The Planting Pyramid Turned Upside Down

In a recent article, Genevieve Schmidt described her view of the planting pyramid, and she made several very important points:

  1. Except for removing invasive plants, no-one is asking you to take away your favorite garden plants
  2. Adding native plants will help you attract more wildlife

The idea of a planting pyramid brings to mind a recent interview I did with Doug Tallamy, where he discussed turning the current usage of plants in our landscapes upside down.

If you look at the graphic above, you’ll see that currently the area occupied by lawn in our landscapes is 79%.

Eighty percent of what we have in our landscapes after lawn is exotic plants, which, while pretty, do very little to support birds, butterflies, or pollinators.

Less than 5 percent of the whole enchilada of our planted landscapes are locally native plants, which offer the most benefit for wildlife.

So what if we turned this pyramid upside down in our gardens? If we were to work to increase the amount of space occupied by locally native, indigenous plants, and decrease the area covered by lawn and exotic plants, we would be doing a great service to the other species that share our world.

We could go a long way to helping our local wildlife in our gardens simply by reducing the area of our lawns. I’m not saying you need to not have any lawn at all, but if we reduced our lawn area by 10% every year, and added more native plants, we’d be creating habitats that would attract more birds and other wildlife.

Choosing the best plants for your wildlife garden does not have to be difficult, and does not mean you have to give up your favorite flowers. With a little thought, you can help to turn this pyramid on it’s head and create welcoming habitat for wildlife in your gardens.

Check out Genevieve Schmidt at North Coast Gardening, or follow @NCoastGardening on twitter.

Check out my new free online course Ecosystem Gardening Essentials, 15 free lessons delivered to your inbox every week, teaching you to garden sustainably, conserve natural resources, and create welcoming habitat for wildlife in your garden.

© 2011 – 2012, Carole Sevilla Brown. All rights reserved. This article is the property of If you are reading this at another site, please report that to us

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  1. says

    I like this as an illustration. It’s kind of sad we homeowners have that much lawn. I’m always thinking that most people don’t use the majority of their lawn for any recreational purposes. The only time they get out on it is to mow it.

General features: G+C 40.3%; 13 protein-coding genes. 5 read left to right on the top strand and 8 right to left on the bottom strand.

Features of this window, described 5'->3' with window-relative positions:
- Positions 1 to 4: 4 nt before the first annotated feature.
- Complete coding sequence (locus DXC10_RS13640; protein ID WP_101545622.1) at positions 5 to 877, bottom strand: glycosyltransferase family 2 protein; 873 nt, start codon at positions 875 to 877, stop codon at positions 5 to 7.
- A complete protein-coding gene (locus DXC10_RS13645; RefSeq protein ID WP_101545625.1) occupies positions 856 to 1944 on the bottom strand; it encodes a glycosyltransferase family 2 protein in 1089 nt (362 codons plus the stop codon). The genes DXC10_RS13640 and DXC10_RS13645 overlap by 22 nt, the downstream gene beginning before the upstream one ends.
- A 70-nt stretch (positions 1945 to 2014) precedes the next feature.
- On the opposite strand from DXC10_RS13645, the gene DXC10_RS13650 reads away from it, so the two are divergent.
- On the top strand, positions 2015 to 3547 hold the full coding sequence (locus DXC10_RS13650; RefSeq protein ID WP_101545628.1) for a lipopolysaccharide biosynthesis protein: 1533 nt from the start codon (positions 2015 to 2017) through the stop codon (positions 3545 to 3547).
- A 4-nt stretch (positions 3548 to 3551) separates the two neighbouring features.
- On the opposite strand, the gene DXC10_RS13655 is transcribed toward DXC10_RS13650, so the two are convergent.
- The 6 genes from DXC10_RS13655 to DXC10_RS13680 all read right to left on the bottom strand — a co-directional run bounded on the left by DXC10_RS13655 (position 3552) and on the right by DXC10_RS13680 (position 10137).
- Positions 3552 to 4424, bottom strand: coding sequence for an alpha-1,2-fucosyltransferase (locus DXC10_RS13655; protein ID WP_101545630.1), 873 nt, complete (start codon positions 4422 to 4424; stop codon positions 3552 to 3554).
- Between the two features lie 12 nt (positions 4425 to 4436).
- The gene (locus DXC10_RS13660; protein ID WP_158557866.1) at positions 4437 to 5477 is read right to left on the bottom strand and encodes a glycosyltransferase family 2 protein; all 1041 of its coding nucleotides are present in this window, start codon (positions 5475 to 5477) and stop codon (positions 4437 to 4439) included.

Well my pyramid is upside-down and the benefits of having a diversity of natives is too long to list.
    Heather recently posted..Early Flowering Prairie Natives

  2. says

    Heather, kudos to you for turning this pyramid upside down! I’ve been driving past several quite large properties on my way to a project I’m working on and I’m amazed. They’ve got acres and acres of lawn, and it doesn’t appear that they ever even spend any time outside. I wish we could spread the word faster that just because that’s what we’ve always done doesn’t mean there aren’t other ways to do things.
    Carole Sevilla Brown recently posted..Journey to Become a Wildlife Gardener

  3. says

    I agree…the lawn takes up too much space, energy, and chemicals. We have been slowly reducing ours over the past seven years. We are lucky that a part of our property is wooded and that helps reduce the lawn as well.

  4. Linda says

    We got rid of most of our lawn 10 years ago. Last year, I grew more native plants for butterflies. Ours is a normal lot in the neighborhood, so it can be kind of messy–huge carrot blossoms, pokeberry, milkweed, etc. It sure seems like the butterfly bushes are the favorite snack of butterflies! I’ve tried attracting hummingbirds with different flowers to no avail–however this week I will be planting the orange trumpet vine. Since we just installed a pergola, I will have a sturdy structure on which to grow these heavy vines. Next year, I will have hummingbirds!

  5. says

    Nice post! When we moved to this acre of high desert vegetation in 1983, I decided to landscape only 20 percent of it. It’s worked out great. I have a little area of lawn and flower beds (the desert cottontails love these!) surrounded by native four-wing saltbush, sage and other indigenous plants. Consequently I have lots of Gambel’s Quail, Western Scrub Jays, Curve-billed Thrashers and other native birds. I’m very happy with the way this has worked out.


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